Ditto - I also run an Inverter on the whole TC, so instead of always having to open the breaker panel and kill the converter breaker, I put in a SPST switch to just shut it off, right next to the Inverter remote switch.
Yes thats pushing it.
Yea, and worth noting, I did have everything turned off/unplugged, even the converter.
Be interesting to see then on my next outing if it can fire it. I'll be heading up into the mountains, but not very high, ~3000ft level.
I just picked up off Craigslist a used Honda 2000-Companion model. I know this topic has come up many times before, but I honestly was shocked (no pun intended) that a single EU2000I would light my 13.5k roof air.
My previous TC, a 2012 AF came with an 11,000, and my last Honda 2000 barely even grunted starting it, no problem. I just thought a 13,5 wouldn't go.
My roof air is not the stock one, when I got my TC the previous owner ordered it without, so I had the local EC stealer put in a 13,500 Coleman.
I installed mine in 2010. Took about an hour of crawling around under the truck. Super easy but you definitely need both hands. It makes a world of difference. :)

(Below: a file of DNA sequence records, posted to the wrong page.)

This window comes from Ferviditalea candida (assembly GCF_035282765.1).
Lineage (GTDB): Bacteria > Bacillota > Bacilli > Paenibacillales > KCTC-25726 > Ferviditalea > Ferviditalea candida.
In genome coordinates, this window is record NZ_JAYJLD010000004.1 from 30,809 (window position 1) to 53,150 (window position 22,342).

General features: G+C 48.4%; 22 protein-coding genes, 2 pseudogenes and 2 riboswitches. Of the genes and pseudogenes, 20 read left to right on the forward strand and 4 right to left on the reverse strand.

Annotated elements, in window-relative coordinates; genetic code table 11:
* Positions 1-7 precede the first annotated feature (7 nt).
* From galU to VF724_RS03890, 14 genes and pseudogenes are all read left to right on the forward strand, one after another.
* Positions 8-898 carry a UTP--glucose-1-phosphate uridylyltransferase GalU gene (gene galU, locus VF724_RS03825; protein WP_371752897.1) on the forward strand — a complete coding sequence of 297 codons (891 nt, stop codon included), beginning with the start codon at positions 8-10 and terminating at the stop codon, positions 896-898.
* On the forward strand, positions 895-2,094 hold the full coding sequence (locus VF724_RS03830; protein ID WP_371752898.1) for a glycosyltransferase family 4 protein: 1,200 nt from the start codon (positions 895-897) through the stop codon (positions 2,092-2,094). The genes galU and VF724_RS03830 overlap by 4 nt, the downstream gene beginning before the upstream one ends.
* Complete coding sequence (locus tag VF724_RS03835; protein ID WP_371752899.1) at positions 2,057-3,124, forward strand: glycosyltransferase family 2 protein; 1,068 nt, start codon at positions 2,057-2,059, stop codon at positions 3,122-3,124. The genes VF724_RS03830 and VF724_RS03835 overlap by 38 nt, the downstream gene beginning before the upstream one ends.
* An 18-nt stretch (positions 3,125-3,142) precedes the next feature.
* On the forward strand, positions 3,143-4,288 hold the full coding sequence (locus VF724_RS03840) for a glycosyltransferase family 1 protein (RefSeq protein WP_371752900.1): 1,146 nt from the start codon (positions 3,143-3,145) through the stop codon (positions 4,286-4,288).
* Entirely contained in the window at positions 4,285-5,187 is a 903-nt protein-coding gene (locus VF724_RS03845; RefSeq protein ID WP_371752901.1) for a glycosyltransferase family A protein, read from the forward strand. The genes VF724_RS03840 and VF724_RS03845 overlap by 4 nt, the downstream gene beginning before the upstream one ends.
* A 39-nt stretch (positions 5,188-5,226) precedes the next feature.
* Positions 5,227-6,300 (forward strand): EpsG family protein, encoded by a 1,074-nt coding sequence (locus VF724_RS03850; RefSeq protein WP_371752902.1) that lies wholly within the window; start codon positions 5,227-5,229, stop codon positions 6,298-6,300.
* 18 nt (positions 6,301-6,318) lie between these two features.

X2. Two hands, barely a 6-pack job.
I got the front a couple months after I put in the rear, it also helped a lot.
No, I wasn't surprised at all. Here are the numbers I used prior to purchasing based on research I did here after people actually weighed their rigs. There has been a lot of discussion about Arctic Fox weights, so there was a lot of it. I figure it is +- about 100 lbs. Accessories like A/C and solar panels weigh a lot, and it adds up. This assumes you have A/C and other common options like the Fox landing, and these are wet weights with full water, propane, and 2 batteries. This matched up very well with my experience with my AF 990:
I'll vouch for the 996 weight figure, pretty close to ours.
Ditto on the 1150. I had a 2012, mine was 5,280 reasonably loaded.
I'm only throwing this out there as a suggestion--
I know member status has to do with number of posts, not time on the forum. I see some people joining last year, and already put up enough posts to get to Senior status.
My suggestion/thought/proposal - can there be a new classification for us truly "Senior Members" that have not only contributed hundreds/thousands of posts over the years, but who have also been here for years? Not sure if you can, or even what you could call it.
Again, just throwin it out there.
I would not put and ARB in the front without also having one in the rear.
You know I love you Brad, that said, I disagree.
If you buy a single ARB locker for the front, just wire the switch to the air solenoid, and you have a front locker regardless if you have a limited slip, spool, Lockright, etc...
Several of my former Jeep buddies have a spool or Lockright in the rear, and an ARB in the front. And for a factory truck with a limited slip, the same thing can easily be done.
But I still think the OP should also get a winch....
I want to be able to go to some of the desert, forest spots that I went in the past with just my 1500 4x4 and wanted the extra pop of the locker if I needed it. I have no desire for a winch.